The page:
Chapter ends with king and J having a pathetic conversation. King is scared to surrender as he will have to face anger of others who escape.

Jeremiah tries to talk him round by saying how the wrath of his wives will be worse if he doesn’t.

King can’t decide between the most self serving of these two cowardly options and commits Jeremiah to a childish lie so no one will know they’ve been talking!

Though all the madness, Jeremiah sticks to God’s message, even when faced with death, and the only people who cover themselves with glory are those who acknowledge his sincerity.

Don’t let crisis distract you, charge ahead with what is right.

Jeremiah 22

An extended condemnation of the king who he calls Shallum here.

He was essentially a puppet king for Egypt, and sold out Israel’s wealth to them. He was in the wrong side of history, as the Babylonians defeated Egypt.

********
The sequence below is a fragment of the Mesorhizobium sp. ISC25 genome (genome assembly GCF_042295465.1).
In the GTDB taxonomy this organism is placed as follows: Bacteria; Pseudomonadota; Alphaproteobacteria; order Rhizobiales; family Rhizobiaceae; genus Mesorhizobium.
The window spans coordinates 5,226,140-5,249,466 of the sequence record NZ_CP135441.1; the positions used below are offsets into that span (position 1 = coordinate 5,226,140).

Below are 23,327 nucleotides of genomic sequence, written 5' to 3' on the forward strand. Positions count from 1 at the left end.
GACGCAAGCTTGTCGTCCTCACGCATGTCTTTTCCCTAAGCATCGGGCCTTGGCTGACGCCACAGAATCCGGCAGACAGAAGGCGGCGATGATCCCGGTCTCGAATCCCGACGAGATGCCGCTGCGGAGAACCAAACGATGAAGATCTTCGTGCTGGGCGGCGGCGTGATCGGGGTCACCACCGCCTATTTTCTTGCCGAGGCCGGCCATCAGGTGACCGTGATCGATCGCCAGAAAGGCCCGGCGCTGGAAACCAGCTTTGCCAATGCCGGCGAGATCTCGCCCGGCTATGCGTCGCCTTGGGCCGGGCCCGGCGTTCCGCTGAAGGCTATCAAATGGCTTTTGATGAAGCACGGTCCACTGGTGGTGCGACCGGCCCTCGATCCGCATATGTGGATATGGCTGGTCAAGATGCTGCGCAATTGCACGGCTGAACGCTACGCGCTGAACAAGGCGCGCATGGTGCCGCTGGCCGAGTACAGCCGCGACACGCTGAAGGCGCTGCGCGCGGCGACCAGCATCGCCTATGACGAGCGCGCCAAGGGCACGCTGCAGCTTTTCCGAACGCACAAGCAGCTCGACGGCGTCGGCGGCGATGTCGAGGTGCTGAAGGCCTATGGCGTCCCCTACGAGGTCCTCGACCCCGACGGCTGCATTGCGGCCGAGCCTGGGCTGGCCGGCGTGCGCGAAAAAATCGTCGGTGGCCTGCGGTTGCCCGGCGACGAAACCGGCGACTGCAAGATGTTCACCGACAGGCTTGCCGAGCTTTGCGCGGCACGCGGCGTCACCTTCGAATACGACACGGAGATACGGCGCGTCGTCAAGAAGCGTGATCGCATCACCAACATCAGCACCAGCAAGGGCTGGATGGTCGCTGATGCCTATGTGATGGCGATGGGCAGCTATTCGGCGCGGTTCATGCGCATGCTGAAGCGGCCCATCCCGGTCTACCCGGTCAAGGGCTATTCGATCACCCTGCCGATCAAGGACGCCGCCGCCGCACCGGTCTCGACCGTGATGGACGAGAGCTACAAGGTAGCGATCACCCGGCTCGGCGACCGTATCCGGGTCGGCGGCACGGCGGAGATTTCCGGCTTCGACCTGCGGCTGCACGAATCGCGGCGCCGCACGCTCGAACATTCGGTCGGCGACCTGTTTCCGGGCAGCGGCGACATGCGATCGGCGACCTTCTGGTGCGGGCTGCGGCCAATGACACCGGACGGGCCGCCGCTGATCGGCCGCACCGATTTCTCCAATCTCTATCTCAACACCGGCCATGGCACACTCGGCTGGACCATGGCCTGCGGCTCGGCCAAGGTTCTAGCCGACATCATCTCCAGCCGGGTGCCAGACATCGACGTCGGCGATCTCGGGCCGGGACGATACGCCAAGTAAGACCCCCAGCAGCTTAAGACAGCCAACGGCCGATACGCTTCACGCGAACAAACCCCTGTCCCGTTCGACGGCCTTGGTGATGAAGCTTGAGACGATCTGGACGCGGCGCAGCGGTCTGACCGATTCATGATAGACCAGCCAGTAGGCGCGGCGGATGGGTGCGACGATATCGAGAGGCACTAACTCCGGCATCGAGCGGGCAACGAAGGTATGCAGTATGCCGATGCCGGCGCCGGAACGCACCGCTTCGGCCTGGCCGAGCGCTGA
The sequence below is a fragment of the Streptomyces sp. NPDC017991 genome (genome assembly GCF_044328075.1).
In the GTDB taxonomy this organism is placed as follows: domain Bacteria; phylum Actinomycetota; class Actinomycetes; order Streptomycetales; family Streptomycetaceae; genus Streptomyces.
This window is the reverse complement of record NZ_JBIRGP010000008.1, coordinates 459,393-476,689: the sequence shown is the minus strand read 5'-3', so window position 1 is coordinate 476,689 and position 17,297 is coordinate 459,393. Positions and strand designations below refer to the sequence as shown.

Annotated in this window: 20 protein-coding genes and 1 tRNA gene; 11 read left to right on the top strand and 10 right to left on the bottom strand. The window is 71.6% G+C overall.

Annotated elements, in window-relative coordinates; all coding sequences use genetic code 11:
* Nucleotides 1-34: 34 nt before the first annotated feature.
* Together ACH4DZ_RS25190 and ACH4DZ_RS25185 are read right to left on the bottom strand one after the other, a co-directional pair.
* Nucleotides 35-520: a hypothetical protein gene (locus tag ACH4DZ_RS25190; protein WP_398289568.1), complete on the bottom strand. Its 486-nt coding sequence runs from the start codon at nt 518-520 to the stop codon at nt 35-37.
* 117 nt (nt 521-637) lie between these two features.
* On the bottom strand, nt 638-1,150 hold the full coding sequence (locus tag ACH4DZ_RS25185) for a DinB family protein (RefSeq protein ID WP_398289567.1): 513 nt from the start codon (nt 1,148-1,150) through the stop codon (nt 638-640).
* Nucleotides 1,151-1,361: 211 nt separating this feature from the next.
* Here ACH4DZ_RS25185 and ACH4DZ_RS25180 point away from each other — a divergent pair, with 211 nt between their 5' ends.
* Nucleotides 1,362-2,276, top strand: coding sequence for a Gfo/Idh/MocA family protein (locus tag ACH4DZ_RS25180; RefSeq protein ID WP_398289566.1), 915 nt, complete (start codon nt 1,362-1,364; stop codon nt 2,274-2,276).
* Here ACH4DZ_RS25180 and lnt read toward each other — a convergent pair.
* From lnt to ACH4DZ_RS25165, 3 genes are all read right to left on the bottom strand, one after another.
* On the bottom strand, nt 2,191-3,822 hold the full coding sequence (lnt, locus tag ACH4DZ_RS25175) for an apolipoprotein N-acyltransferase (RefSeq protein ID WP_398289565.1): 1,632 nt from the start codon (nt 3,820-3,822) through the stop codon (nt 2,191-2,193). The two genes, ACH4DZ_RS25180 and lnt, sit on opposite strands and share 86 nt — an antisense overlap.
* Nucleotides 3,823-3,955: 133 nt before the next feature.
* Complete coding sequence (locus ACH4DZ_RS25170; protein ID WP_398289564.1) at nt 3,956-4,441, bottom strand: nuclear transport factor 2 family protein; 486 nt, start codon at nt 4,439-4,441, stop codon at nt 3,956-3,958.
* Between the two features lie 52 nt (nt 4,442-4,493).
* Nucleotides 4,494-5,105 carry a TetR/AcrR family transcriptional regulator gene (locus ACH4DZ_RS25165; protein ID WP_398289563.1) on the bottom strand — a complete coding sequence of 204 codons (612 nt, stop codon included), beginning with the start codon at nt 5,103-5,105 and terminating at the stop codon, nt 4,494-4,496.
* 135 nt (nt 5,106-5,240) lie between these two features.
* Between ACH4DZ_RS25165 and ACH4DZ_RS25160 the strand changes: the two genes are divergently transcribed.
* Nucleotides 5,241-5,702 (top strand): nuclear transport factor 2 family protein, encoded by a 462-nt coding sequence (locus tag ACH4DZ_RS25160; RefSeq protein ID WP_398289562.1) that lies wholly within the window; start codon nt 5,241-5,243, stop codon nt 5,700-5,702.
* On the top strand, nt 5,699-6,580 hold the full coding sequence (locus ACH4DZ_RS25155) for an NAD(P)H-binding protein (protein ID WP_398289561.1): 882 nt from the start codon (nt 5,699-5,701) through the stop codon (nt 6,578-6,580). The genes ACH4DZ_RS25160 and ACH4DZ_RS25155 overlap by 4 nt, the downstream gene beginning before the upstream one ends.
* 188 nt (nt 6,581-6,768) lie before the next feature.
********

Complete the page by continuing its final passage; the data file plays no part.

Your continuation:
Yes, he sold out to losers; wup wah.

He was the third last king before everything was destroyed. The last two were Babylonian puppets.

Personality wise he was a capricious murderer who had multiple incestuous relationships.

So the extreme condemnation from Jeremiah is not surprising.

There is a poignant portrait of what a good king looks like at the start of the chapter:

Do justice and righteousness, and deliver from the hand of the oppressor him who has been robbed. And do no wrong or violence to the resident alien, the fatherless, and the widow, nor shed innocent blood in this place.

Care for the vulnerable, righting wrongs, avoiding innocent bloodshed. This is the purpose of power.

With the world in a political cycle that favours demagogues, these words are comfort indeed. As are the ones that follow, promising that the bad stuff will pass.

Jeremiah 20

Rock bottom

Jeremiah is put in the stocks and beaten, probably whipped, by one of the priests. His humiliation occurs in one of the most prominent parts of the city, next to the temple.

We see his pubic and private response. In public he is unmoved. He continues preaching it from the moment he is released.